Of all the kinds of historical hypocrisy that is attributed to the Christian, none looms as large as the crusades. Thomas Madden, Professor of History and Director of the Center for Medieval and Renaissance Studies at Saint Louis University, sums up the popular conception:
The crusades are generally portrayed as a series of holy wars against Islam led by power-mad popes and fought by religious fanatics. They are supposed to have been the epitome of self-righteousness and intolerance, a black stain on the history of the Catholic Church in particular and Western civilization in general. A breed of proto-imperialists, the Crusaders introduced Western aggression to the peaceful Middle East and then deformed the enlightened Muslim culture, leaving it in ruins.
Whether this is correct or not, we’ll get to shortly, but first some background.
What Is a Crusade?
The most respected crusading professor today is Jonathan Riley-Smith, the former Dixie Professor of Ecclesiastical History at Cambridge, and he defines crusades as “war-pilgrimages proclaimed by the Popes on Christ’s behalf and waged for the recovery of Christian territory or people, or in their defense.”
What Motivated the Crusades?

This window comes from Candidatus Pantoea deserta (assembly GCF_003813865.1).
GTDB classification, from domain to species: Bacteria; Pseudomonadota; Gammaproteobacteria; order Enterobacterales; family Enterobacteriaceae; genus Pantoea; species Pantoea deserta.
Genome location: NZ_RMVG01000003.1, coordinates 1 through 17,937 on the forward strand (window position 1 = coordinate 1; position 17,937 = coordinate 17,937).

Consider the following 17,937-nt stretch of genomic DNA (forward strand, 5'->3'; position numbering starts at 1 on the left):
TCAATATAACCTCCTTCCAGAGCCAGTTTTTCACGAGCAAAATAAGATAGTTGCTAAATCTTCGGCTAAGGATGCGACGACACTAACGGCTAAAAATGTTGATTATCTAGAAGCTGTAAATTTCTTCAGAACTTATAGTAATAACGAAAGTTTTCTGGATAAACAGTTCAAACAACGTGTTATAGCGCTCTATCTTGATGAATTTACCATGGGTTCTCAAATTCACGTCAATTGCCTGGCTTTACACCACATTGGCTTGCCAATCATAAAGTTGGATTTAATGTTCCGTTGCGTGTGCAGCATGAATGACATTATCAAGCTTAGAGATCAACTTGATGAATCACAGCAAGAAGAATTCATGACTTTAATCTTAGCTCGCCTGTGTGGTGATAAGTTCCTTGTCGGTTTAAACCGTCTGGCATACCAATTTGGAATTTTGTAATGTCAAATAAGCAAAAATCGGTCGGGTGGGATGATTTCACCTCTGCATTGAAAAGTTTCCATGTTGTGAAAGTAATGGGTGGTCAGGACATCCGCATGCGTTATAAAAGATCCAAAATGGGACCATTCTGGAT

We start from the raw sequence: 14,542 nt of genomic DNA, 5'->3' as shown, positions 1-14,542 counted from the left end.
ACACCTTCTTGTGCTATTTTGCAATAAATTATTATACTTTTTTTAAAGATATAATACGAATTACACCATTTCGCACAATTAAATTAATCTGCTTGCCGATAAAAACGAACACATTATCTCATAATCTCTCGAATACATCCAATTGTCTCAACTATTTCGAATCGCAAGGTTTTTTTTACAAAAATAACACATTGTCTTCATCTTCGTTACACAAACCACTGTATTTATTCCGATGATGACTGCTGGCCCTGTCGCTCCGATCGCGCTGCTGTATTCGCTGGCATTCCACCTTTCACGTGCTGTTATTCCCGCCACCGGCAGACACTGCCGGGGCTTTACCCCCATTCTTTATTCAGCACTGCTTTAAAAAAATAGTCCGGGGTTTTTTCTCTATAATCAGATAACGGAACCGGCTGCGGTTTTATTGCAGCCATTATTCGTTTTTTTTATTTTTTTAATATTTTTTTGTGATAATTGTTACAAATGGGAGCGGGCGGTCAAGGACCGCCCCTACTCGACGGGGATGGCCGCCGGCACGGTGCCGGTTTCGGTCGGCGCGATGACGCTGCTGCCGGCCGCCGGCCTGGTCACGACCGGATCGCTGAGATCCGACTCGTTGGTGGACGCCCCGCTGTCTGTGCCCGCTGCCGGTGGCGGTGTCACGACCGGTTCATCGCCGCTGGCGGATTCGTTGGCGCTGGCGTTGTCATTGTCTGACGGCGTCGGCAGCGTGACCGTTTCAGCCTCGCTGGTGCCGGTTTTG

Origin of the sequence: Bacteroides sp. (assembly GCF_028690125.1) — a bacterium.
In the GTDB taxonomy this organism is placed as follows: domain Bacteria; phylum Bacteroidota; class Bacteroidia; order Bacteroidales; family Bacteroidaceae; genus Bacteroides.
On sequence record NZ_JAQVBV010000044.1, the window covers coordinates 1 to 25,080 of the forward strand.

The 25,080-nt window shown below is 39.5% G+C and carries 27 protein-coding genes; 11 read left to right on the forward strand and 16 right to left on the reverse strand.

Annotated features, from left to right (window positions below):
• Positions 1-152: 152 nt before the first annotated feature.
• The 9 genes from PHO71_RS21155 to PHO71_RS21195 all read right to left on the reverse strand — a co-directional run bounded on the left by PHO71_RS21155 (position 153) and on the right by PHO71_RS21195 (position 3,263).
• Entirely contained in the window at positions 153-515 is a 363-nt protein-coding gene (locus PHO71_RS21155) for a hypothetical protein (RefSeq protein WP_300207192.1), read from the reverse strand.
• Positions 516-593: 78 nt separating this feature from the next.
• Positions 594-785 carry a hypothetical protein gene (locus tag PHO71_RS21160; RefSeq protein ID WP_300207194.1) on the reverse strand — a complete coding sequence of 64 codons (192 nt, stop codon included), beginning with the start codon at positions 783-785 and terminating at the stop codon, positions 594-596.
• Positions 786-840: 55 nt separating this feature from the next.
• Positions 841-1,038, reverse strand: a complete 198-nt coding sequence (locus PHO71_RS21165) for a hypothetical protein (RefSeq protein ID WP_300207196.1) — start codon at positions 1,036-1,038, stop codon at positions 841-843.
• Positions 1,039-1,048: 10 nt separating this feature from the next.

The First Crusade was called in 1095 by Pope Urban II who proclaimed that the Muslims had,
invaded the lands of those Christians and has depopulated them by the sword, pillage and fire; it has led away a part of the captives into its own country, and a part it has destroyed by cruel tortures; it has either entirely destroyed the churches of God or appropriated them for the rites of its own religion. They destroy the altars, after having defiled them with their uncleanness. They circumcise the Christians, and the blood of the circumcision they either spread upon the altars or pour into the vases of the baptismal font. When they wish to torture people by a base death, they perforate their navels, and dragging forth the extremity of the intestines, bind it to a stake; then with flogging they lead the victim around until the viscera having gushed forth the victim falls prostrate upon the ground. Others they bind to a post and pierce with arrows. Others they compel to extend their necks and then, attacking them with naked swords, attempt to cut through the neck with a single blow. What shall I say of the abominable rape of the women? To speak of it is worse than to be silent. The kingdom of the Greeks is now dismembered by them and deprived of territory so vast in extent that it can not be traversed in a march of two months. On whom therefore is the labor of avenging these wrongs and of recovering this territory incumbent, if not upon you? You, upon whom above other nations God has conferred remarkable glory in arms, great courage, bodily activity, and strength to humble the hairy scalp of those who resist you.
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